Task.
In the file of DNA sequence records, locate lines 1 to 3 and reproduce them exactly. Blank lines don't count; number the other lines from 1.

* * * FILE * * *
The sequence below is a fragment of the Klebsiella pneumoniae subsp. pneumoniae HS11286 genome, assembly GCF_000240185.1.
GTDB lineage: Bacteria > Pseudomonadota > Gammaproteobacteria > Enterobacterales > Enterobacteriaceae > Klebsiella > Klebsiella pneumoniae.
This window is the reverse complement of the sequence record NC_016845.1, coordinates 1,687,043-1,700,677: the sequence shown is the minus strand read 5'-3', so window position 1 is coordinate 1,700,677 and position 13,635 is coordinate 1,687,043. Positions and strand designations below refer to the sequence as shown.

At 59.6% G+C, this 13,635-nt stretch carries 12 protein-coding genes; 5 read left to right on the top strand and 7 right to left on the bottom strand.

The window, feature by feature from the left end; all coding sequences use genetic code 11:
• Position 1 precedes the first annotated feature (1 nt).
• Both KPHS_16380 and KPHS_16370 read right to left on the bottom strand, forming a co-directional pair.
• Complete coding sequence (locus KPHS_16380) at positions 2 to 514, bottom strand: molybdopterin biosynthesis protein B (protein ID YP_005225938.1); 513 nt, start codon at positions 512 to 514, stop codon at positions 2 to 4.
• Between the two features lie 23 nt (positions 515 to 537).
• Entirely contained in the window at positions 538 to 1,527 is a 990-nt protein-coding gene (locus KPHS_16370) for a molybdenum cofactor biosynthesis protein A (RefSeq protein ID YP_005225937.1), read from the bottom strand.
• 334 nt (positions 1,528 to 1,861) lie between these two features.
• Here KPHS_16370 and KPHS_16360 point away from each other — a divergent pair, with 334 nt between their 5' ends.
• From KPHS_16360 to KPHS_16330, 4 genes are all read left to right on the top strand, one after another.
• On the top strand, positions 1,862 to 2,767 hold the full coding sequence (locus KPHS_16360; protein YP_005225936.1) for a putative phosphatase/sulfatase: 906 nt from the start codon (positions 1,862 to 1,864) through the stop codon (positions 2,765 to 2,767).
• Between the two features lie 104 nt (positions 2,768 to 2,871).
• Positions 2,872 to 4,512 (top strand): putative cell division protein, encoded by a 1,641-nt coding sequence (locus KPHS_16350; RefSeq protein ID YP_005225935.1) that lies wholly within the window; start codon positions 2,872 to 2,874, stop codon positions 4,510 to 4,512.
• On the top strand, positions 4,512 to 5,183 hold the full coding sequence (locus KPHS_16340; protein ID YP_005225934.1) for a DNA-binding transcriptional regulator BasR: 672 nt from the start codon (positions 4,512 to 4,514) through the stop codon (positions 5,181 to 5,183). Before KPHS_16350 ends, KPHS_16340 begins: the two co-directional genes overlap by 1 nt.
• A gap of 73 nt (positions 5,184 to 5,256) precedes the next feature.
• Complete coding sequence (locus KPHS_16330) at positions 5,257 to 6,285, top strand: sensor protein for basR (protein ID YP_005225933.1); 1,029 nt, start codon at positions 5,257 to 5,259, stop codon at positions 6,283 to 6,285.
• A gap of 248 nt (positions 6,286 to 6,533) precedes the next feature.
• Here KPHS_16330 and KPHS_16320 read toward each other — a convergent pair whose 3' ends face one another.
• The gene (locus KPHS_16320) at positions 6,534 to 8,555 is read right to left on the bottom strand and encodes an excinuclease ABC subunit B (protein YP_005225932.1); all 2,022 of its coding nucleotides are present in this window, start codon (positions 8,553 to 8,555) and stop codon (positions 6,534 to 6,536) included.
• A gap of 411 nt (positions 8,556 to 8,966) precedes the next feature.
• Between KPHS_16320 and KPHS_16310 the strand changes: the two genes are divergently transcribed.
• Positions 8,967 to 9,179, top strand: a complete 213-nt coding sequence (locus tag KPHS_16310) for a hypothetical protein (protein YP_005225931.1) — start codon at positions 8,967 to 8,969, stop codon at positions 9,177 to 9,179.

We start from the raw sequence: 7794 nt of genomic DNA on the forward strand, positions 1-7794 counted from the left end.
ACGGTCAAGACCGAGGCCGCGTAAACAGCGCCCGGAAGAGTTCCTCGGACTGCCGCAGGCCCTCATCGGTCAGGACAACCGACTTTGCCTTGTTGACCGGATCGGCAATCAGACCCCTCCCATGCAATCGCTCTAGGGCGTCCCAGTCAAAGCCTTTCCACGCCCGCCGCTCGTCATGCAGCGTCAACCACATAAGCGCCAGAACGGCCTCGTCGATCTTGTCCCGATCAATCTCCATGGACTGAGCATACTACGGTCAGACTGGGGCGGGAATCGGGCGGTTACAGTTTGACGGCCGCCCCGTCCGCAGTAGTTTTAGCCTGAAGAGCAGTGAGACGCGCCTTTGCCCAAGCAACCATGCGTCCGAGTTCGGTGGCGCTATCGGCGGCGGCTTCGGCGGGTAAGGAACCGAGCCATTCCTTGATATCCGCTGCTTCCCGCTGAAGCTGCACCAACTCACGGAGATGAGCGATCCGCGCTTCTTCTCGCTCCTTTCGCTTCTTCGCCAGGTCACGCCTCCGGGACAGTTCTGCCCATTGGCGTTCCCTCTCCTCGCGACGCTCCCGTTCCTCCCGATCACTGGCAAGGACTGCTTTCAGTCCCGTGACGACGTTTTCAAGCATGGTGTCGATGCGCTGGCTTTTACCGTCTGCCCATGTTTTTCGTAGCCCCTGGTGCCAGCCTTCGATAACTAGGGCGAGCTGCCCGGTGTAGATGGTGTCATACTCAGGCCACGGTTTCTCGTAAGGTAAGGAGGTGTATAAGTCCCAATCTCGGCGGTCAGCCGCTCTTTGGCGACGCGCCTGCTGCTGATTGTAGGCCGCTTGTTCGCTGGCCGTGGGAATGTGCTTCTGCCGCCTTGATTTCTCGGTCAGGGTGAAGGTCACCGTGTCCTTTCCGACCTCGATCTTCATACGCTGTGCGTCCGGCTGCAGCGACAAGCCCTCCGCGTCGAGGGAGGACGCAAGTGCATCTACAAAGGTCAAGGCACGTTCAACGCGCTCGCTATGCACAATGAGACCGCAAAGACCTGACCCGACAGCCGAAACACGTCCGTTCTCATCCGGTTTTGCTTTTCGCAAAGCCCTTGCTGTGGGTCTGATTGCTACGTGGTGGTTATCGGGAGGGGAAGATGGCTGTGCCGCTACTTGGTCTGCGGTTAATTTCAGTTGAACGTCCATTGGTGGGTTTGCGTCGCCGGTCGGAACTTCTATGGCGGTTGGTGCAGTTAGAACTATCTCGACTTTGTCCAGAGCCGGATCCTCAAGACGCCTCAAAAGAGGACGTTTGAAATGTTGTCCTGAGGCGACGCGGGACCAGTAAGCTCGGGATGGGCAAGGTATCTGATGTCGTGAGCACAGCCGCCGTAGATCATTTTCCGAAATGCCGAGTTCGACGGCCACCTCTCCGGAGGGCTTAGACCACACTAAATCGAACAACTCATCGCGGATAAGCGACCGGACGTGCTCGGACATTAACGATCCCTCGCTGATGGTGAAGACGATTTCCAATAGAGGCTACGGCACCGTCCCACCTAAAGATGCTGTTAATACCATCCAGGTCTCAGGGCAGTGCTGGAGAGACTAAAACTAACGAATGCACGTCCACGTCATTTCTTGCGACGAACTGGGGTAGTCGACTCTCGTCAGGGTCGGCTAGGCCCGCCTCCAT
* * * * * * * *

The sequence below is a fragment of the Klebsiella pneumoniae subsp. pneumoniae HS11286 genome, assembly GCF_000240185.1.
GTDB lineage: Bacteria > Pseudomonadota > Gammaproteobacteria > Enterobacterales > Enterobacteriaceae > Klebsiella > Klebsiella pneumoniae.
This window is the reverse complement of the sequence record NC_016845.1, coordinates 1,687,043-1,700,677: the sequence shown is the minus strand read 5'-3', so window position 1 is coordinate 1,700,677 and position 13,635 is coordinate 1,687,043. Positions and strand designations below refer to the sequence as shown.